Fundamentals of Applied Electromagnetics, 8th edition

Published by Pearson (March 6, 2020) © 2020

  • Fawwaz T. Ulaby University of Michigan
  • Umberto Ravaioli University of Illinois


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For courses in electromagnetics.

Bridging the gap between circuits and electromagnetics

Fundamentals of Applied Electromagnetics begins coverage with transmission lines, leading students from familiar concepts into more advanced topics and applications. Widely acclaimed, this authoritative text bridges the gap between circuits and electromagnetics material.

The 8th Edition builds on the core content and style of previous editions, retaining the student-friendly approach and hands-on simulation modules that help students develop a deeper understanding of electromagnetic concepts and applications. Enhanced graphs and illustrations, and an expanded scope of topics in the Technology Briefs, establish additional bridges between electromagnetic fundamentals and more.

Hallmark features of this title

  • 52 Web-based Hands-on Simulations illustrate and simulate electromagnetic principles and fields. The interactive modules are located on the book companion website.
  • Early Introduction of Transmission Lines allow students to use familiar concepts to learn about many of the properties of wave propagation in a guided structure.
  • Mathematical Explanations of Physical Concepts emphasize using the mathematics to explain and clarify the physics, followed by practical examples intended to demonstrate the engineering relevance of physical concepts.
  • The bibliography features current references to help students delve deeper into particular concepts.
  • Instructor Resources and Errata are available for this course. Instructors, please email to request access.

New and updated features of this title

  • NEW AND UPDATED: End-of-Chapter Problems and Exercises provide more opportunities for review.
  • UPDATED: Full-color figures and images help students visualize core concepts.
  • UPDATED: Technology Briefs reflect an expanded scope of topics and connect electromagnetic fundamental concepts to their countless real-world engineering and scientific applications.

About our authors

Since Fawwaz Ulaby joined the University of Michigan faculty in 1984, he has directed numerous interdisciplinary projects aimed at the development of high-resolution satellite radar sensors for mapping Earth's terrestrial environment. He also served as the founding director of the NASA-funded Center for Space Terahertz Technology, whose research was aimed at the development of microelectronic devices and circuits that operate at wavelengths between the infrared and the microwave regions of the electromagnetic spectrum. He then served a seven-year term as the University of Michigan's vice president for research from 1999 to 2005. Over his academic career, he has published 10 books and supervised more than 100 graduate students.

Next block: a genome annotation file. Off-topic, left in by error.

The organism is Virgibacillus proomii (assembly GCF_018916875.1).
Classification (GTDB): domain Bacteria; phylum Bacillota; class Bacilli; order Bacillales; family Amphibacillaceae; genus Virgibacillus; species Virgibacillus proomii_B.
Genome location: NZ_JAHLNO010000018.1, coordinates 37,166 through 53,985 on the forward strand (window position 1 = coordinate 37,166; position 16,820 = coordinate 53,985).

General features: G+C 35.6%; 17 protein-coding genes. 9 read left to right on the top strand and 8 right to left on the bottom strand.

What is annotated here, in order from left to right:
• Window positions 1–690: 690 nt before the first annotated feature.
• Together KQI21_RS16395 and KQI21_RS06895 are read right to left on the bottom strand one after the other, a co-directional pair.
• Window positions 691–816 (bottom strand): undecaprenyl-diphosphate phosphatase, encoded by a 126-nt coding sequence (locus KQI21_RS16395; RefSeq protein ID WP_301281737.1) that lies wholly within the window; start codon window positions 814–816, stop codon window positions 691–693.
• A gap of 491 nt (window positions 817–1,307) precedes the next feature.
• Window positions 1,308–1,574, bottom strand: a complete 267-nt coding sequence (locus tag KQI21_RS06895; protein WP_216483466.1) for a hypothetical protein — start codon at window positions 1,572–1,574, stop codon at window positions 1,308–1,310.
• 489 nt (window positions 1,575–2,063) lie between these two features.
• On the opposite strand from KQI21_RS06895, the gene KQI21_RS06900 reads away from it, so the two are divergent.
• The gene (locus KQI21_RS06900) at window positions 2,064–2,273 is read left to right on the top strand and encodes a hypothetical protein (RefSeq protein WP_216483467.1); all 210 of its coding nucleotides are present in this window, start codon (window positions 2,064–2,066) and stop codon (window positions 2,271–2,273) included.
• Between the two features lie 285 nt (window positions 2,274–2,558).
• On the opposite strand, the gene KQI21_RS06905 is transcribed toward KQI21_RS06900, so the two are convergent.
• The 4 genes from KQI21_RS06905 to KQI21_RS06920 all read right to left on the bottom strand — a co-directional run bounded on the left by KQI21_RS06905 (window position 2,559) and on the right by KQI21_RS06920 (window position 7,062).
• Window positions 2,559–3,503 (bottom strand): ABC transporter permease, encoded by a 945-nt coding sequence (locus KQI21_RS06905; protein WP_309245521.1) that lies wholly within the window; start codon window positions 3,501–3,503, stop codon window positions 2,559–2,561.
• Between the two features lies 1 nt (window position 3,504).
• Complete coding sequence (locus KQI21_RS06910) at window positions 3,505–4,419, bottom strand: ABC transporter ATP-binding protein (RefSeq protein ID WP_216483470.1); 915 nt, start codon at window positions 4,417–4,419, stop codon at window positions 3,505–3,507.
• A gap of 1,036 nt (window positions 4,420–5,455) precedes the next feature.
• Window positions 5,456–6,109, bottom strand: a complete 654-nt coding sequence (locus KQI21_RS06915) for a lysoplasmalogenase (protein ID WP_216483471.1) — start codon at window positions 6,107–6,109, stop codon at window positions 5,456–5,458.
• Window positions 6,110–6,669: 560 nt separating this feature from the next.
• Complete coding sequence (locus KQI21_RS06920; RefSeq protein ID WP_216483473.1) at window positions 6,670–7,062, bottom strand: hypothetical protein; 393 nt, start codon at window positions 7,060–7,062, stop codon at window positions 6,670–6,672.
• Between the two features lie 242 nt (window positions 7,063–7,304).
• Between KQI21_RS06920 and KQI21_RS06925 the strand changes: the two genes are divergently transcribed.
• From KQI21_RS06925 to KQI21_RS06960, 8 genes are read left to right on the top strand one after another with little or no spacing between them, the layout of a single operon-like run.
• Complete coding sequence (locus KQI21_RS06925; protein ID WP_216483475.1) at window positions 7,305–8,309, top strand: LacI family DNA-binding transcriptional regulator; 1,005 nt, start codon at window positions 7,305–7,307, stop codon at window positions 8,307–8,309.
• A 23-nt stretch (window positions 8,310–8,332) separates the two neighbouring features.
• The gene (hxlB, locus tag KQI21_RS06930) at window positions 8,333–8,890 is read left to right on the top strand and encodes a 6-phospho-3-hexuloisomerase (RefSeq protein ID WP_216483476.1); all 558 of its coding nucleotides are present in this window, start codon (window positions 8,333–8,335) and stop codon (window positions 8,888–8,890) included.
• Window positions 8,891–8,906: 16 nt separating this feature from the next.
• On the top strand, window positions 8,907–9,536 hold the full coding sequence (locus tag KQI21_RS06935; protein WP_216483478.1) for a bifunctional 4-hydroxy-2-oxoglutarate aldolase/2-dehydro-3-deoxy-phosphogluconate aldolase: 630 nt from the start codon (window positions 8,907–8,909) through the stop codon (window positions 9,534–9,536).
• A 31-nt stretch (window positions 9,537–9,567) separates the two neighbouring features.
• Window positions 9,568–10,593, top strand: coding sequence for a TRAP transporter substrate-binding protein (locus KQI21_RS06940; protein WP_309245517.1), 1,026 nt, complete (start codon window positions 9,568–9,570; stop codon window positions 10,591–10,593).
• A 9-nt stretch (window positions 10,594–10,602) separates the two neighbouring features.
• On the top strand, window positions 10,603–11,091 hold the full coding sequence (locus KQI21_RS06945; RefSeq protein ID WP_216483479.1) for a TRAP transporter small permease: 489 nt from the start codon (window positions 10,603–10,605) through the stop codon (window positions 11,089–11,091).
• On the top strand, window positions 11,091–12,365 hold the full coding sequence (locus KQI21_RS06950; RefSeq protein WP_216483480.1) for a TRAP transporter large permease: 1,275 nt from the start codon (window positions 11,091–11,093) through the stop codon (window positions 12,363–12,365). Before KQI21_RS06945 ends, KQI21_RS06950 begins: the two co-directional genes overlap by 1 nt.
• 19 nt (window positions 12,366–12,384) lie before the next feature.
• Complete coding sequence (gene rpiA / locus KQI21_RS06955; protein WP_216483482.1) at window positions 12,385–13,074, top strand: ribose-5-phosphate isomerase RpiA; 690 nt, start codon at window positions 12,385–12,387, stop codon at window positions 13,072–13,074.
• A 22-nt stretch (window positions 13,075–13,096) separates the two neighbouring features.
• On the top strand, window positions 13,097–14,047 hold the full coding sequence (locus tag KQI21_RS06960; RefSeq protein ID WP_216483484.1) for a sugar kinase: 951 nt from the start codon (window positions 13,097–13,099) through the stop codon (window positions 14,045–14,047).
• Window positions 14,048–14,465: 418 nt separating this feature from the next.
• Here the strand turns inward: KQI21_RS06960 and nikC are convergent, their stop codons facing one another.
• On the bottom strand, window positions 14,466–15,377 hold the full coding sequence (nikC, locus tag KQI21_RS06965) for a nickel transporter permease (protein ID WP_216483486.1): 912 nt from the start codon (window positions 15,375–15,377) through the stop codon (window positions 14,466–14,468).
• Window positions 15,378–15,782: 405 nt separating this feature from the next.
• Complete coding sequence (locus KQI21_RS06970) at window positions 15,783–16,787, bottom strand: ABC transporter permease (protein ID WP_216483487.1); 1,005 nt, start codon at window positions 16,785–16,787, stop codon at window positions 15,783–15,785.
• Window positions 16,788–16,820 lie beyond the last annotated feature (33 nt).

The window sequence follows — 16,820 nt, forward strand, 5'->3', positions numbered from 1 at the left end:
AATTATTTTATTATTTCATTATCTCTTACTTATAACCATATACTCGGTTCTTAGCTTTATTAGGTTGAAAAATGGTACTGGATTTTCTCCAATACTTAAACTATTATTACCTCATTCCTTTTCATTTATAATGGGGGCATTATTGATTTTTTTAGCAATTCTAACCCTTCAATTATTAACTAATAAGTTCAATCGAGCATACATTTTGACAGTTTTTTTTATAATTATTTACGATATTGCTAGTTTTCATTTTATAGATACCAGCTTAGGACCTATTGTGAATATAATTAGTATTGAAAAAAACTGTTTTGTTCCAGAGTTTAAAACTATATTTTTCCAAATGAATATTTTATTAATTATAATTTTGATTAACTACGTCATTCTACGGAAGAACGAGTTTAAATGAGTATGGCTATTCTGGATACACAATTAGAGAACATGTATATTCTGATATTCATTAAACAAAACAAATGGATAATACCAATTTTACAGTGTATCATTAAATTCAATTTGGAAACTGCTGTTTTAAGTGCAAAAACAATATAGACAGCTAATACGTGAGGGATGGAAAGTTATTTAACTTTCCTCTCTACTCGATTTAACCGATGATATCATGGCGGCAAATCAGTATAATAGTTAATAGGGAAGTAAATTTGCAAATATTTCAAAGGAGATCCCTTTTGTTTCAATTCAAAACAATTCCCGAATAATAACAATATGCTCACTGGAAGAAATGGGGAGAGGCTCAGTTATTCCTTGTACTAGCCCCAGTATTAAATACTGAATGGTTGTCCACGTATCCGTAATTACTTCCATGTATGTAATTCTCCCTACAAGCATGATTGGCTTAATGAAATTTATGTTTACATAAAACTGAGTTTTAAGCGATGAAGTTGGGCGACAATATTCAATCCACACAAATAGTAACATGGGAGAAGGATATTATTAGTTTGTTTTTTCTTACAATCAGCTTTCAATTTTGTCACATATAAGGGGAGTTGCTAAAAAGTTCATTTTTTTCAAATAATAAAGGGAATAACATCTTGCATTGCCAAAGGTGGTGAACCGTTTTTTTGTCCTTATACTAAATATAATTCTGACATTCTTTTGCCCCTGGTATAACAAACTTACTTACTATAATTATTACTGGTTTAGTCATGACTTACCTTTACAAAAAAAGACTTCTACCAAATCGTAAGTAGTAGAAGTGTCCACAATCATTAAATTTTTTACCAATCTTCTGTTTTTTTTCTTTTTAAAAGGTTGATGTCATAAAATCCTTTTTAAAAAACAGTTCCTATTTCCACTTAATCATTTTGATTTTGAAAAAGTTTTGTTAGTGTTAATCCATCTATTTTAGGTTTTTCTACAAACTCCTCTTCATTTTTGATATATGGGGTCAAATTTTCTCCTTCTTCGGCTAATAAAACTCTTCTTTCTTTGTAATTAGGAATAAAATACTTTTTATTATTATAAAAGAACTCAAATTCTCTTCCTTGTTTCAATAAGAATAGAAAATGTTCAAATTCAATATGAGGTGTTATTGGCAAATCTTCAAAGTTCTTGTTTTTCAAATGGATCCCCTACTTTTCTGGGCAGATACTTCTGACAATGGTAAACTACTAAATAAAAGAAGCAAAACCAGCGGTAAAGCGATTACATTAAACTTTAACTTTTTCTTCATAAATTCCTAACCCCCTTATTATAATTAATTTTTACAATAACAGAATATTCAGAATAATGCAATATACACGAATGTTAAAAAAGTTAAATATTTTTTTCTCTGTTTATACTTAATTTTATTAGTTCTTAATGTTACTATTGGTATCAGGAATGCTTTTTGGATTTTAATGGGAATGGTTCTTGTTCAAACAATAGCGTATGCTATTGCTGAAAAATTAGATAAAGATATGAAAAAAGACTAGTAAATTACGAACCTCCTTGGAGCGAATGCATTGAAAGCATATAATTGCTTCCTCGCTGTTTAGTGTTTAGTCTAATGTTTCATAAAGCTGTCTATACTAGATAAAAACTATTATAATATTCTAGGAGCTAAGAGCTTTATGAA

Professor Ulaby is a member of the US National Academy of Engineering, Fellow of the American Association for the Advancement of Science (AAAS) and the Institute of Electrical and Electronic Engineers (IEEE) and serves on several international scientific boards and commissions. In recognition for his outstanding teaching and distinguished scholarship, he has been the recipient of numerous honors and awards from universities, government agencies and scientific organizations. Among them are the NASA Achievement Award (1990), the IEEE Millennium Medal (2000), the 2002 William Pecora Award, a joint recognition by NASA and the Department of the Interior, and the Distinguished FEA Alumni Award from the American University of Beirut (2006). In 2006, he was selected by the students in the Department of Electrical Engineering and Computer Science as “Professor of the Year” and, shortly thereafter, he was awarded the Thomas Edison Medal, the oldest medal in the field of electrical and computer engineering in the United States.

Umberto Ravaioli attended the University of Bologna, Italy, where he obtained degrees in Electronics Engineering and Physics. He conducted his dissertation work on fiber optics and microwaves at the laboratories of the Marconi Foundation in Villa Griffone, the summer estate where Guglielmo Marconi performed his first radio experiments. After developing interests in high-speed semiconductor devices and large-scale computation, he pursued a PhD in Electrical Engineering at Arizona State University, where he developed Monte Carlo particle simulations for the high electron mobility transistor.

He joined the Department of Electrical and Computer Engineering of the University of Illinois at Urbana-Champaign in 1986. He was a co-founder of the National Center for Computational Electronics, which promoted for over a decade the development of large-scale device simulation by leveraging resources at national supercomputing centers. His research group has developed Monte Carlo and quantum simulators for a wide range of semiconductor device applications, expanding recent activities to charge transport in biological systems, coupled electro-thermal simulation, and nanoelectronics. He is now the leader of the Computational Multiscale Nanosystems group at the Beckman Institute of the University of Illinois and is also serving as Senior Assistant Dean for Undergraduate Programs in the College of Engineering.

Professor Ravaioli is a Fellow of the Institute of Electrical and Electronic Engineers (IEEE) and a Fellow of the Institute of Physics (IOP). He received the First Place Outstanding Paper Award at the 2007 IEEE International Conference on Electron Information Technology for his recent work on electro-thermal simulation.

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